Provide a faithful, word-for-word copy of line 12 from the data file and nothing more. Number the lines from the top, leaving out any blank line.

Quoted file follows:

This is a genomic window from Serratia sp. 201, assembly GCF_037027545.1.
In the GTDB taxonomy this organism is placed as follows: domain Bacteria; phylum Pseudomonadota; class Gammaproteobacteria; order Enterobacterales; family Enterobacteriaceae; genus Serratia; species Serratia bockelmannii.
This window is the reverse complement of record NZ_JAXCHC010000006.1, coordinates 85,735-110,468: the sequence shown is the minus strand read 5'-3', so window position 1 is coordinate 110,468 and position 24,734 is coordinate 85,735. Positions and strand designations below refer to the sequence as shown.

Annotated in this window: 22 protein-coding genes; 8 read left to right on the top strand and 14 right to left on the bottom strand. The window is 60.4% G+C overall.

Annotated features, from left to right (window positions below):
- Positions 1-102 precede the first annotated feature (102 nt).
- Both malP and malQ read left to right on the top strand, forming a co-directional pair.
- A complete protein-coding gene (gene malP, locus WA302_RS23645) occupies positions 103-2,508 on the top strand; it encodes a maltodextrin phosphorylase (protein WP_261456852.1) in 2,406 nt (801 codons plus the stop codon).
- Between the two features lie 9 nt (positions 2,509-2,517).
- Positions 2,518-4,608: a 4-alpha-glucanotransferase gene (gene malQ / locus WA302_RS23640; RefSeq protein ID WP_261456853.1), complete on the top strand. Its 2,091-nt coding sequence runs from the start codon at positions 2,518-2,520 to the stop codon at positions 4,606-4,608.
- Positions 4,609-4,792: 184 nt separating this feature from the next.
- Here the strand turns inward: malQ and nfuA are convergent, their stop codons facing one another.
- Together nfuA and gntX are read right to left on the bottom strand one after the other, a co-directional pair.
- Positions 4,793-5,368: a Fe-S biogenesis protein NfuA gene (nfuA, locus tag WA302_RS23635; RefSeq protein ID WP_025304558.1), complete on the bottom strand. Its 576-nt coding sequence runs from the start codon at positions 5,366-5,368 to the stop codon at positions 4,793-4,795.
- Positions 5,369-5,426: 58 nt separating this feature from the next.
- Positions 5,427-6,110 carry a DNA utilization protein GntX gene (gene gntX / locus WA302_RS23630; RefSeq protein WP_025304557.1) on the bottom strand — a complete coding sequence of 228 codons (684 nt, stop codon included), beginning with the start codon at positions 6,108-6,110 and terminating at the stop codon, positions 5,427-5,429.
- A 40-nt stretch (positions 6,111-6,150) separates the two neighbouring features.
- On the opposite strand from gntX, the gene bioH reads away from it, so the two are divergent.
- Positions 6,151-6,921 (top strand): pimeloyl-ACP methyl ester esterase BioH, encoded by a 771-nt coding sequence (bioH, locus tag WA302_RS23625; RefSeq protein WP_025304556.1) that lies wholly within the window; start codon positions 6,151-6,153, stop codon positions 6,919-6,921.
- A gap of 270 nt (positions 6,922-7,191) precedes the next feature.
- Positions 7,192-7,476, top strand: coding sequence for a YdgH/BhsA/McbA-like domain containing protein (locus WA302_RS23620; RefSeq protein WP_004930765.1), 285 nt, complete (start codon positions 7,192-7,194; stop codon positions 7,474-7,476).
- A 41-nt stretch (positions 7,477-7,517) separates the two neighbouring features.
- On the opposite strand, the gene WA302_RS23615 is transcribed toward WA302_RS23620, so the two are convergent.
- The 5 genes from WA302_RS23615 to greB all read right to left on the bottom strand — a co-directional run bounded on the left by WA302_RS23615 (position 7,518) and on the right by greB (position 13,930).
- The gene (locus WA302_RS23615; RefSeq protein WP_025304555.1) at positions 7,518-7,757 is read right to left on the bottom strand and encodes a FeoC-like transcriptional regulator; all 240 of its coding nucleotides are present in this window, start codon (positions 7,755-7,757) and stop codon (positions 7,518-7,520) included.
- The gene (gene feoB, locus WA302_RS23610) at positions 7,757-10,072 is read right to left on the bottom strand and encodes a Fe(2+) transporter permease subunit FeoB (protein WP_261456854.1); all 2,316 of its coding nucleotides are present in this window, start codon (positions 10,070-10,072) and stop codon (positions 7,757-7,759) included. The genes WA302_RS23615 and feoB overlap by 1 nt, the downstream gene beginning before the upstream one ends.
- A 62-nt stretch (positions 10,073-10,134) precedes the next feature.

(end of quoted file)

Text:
- Here the strand turns inward: malQ and nfuA are convergent, their stop codons facing one another.